failed to properly apply the IAP model, on the one hand, and
review of factual findings for palpable and overriding error, on
the other. The power to review on grounds of compliance with
the IAP model is given to “a reviewing Adjudicator”, a term that
embraces both the first and second level of review. However, only
“a second Adjudicator” is specifically assigned the responsibility
to review an adjudicator decision for factual errors on the palpable and overriding standard. In my view, the term “second adjudicator” can only embrace the first level of review. I add that it
would constitute a breach of the IAP model should the “second
adjudicator” inappropriately fail or refuse to conduct a review
for palpable and overriding error, and it would be open to a
re-review adjudicator to so find. However, it would be wrong for
a re-review adjudicator to second-guess a review adjudicator’s
call on factual errors under the guise of upholding the IAP
model. There may also be cases where misapplication of the
IAP framework by the review or re-review adjudicator could
involve disturbing factual findings made by an adjudicator. For
example, if the adjudicator used extra-curial knowledge as an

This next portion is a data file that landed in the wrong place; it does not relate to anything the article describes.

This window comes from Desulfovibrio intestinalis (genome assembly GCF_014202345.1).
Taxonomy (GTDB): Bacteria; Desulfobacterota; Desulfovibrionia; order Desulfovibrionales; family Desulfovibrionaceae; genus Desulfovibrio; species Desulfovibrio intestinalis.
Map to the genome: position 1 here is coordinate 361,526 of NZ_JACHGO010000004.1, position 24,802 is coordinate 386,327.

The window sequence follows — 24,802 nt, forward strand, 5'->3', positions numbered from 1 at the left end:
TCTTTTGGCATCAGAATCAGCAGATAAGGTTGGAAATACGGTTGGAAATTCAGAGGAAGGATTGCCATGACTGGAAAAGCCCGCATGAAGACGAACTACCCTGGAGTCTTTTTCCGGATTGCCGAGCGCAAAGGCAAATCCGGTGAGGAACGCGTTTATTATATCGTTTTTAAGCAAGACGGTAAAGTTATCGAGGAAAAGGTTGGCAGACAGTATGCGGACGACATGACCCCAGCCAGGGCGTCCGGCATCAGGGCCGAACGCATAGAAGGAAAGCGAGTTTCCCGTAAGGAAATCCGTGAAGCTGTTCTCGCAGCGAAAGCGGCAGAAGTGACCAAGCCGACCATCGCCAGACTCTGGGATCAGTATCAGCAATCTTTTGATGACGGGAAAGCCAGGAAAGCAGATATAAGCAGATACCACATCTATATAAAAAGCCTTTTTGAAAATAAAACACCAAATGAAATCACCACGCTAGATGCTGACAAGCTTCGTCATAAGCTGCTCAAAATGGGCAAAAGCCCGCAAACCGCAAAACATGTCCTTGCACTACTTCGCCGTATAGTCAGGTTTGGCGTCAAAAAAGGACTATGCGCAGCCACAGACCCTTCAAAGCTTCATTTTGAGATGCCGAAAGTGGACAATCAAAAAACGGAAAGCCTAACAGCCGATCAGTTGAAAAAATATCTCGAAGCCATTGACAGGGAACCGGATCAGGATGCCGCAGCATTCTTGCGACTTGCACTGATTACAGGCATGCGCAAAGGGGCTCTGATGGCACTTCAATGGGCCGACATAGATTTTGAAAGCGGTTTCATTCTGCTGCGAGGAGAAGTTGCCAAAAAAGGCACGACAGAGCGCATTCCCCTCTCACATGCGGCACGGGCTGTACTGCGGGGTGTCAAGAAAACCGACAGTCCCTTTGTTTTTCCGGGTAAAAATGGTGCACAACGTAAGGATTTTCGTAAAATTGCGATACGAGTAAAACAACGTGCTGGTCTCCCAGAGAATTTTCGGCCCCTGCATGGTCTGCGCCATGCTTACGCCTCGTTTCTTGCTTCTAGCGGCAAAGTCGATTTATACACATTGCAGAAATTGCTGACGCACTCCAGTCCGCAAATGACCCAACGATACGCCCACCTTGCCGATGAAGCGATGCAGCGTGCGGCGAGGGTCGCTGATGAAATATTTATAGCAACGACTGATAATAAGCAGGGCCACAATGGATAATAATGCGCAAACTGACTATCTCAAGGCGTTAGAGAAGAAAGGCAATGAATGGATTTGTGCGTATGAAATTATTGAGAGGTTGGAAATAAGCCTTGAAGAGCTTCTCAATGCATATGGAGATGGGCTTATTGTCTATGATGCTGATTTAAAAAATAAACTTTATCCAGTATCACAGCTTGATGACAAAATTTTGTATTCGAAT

independent basis for a decision contrary to the framework, correcting such a misapplication of the framework will necessarily
involve interference with the factual findings of the adjudicator.
 Finally, both the review adjudicator and the re-review adjudicator have the authority to review prior decisions to ensure that
the IAP model has been followed. I agree with the re-review adjudicator in the present case that the standard of review for that
must be correctness: see Fontaine v. Canada (Attorney General),
2016 BCSC 2218, supra, at para. 24. I also agree that the task of
the re-review adjudicator is to review the decision of the review
adjudicator. However, as the standard of review on the only available ground is correctness, the review adjudicator’s decision on
that issue does not attract deference at the re-review stage.
 Shortly before the oral argument of this appeal, M.F.
moved to amend his notice of cross-appeal. Canada did not consent to the amendment but did not strenuously resist. In my
view, the amendments sought were inconsequential and I would
accordingly dismiss the motion to amend.
 I agree with the administrative judge that Canada did not
breach its disclosure obligations. In any event, I fail to see what
purpose a declaration to that effect would serve at this point.
 The documents at issue were listed as supporting documents in the IRS school narrative and POI report and copies
were available upon request. There is no suggestion that Canada